A bit about me for the curious...

A California native, I grew up in Carmel on the very beautiful but often foggy Monterey Peninsula. Yes, the place where Clint was mayor.

From there I matriculated to the University of California, San Diego franchise. Thus I was able to get as far away from home as I could without leaving the state and enjoy a good deal more of sunshine in the process. Once there, I decided to major in Computer Science and never got around to changing my mind. Of course, due to the amount of ridiculous undergraduate requirements, I didn't get around to any real CS courses until my third year.

Near the end of my undergraduate career, I managed to sneak into the foreign exchange program and got sent to the only country where I could speak the language: England. Having watched many classic old British comedies (The Good Life, Butterflies,) and a large amount of Doctor Who, I figured I could speak English well enough to get by. I did some extensive research into my choices for universities that I could take CS courses at that would allow me to get proper credit, listed five of them on my application, and was sent to a school that wasn't on my list. Fortunately, being sent to Sheffield was a blessing and despite living in a dorm full of freshmen, I managed to survive in tact.

Returning home, I graduated in slightly under five years with only a year and a half of spurious credits. During my tenure at UCSD, the quarterly fees went from about $500 per quarter to about $1000 per quarter. Now they are more than $2000 per quarter. Wish I could invest.

At the time that I graduated, there weren't a lot of tech jobs in San Diego. I went through the motions of applying for jobs, but at the same time I sent out a few applications for graduate school. The main criteria I had for this venture was anywhere that didn't force me to take the CS specialty test. The GRE was enough. I was sick of paying the College Board for these things. Luckily, I actually got into a couple of places and ended up at my next destination.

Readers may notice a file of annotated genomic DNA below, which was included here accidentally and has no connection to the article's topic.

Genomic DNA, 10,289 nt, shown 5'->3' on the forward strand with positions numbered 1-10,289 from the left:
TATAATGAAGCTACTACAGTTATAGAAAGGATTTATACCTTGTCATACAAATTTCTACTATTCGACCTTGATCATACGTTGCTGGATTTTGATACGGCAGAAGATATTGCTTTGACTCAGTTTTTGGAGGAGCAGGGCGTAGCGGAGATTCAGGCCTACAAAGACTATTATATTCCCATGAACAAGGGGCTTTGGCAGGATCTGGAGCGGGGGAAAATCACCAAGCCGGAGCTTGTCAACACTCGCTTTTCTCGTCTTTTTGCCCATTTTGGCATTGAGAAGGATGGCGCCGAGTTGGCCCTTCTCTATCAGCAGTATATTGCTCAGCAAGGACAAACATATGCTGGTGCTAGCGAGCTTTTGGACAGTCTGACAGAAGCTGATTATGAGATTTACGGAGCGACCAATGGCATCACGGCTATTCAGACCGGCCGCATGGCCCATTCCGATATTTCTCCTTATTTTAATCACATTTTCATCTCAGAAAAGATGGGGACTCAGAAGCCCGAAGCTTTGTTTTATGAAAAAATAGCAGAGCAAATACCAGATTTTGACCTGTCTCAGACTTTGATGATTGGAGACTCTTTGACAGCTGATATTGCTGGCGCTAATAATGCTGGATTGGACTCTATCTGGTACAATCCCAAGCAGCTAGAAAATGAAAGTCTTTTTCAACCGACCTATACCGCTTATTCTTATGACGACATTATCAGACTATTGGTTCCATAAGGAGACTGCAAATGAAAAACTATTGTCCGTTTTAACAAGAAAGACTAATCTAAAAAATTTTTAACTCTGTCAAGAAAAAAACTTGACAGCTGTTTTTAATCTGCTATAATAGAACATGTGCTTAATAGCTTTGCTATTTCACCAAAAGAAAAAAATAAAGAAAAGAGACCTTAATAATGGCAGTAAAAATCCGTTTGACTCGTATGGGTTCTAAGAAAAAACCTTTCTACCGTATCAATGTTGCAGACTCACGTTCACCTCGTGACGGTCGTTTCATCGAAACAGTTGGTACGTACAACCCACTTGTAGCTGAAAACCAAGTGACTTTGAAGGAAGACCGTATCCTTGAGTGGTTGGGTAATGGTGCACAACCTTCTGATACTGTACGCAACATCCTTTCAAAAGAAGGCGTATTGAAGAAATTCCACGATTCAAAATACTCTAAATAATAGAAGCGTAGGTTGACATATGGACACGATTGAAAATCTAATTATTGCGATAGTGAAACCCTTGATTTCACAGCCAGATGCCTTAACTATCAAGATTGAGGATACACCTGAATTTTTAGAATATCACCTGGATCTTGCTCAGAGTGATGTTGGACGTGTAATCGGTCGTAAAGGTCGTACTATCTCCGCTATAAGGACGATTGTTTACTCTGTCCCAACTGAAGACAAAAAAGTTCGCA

Next up was Stanford, again staying in California. At orientation, I found out why I got in here. I applied for a Masters degree in the Computer Science department. They must have let in at least 100 Masters students -- this is compared to a handful of PhD students. At this orientation I also found out that it was nearly impossible to get a TAship as a Masters student and by the time you could get a paying research gig, you would graduate. In addition, they had a long list of "required" basic courses, and if your undergraduate education wasn't up to snuff, you had to take or retake these undergrad courses here. All of this is at about $6000 per quarter. Two words apply to this: Cash Cow.

Knowing that I was going to have to borrow money for the majority of the tuition, I bulldozed my way through and graduated in a year. After graduation, I only owed about $30 grand -- a whopping sum to me, but a spit in the ocean for all of those future doctors and lawyers, I'm sure.

Looking lost while looking for a job after graduation, my research advisor took pity on me and steered me toward the company where her husband was the CEO. Needless to say they hired me and I've now been there over ten years.

The best way to describe Teknowledge is a permanent public startup company. Before I got there, they had their IPO, grew, then blew up and shrank down to a startup size again. That is when I entered. However, there has never been another influx of IPO-like cash, so the company footprint stays the same.

So while I have been at Teknowledge, I missed the tech boom and all of the tech layoffs. And that is where things stand now. Still in California, a stone's throw from my parents and my sister, and enjoying the sunshine.

esincoff _AT_ cs.stanford.edu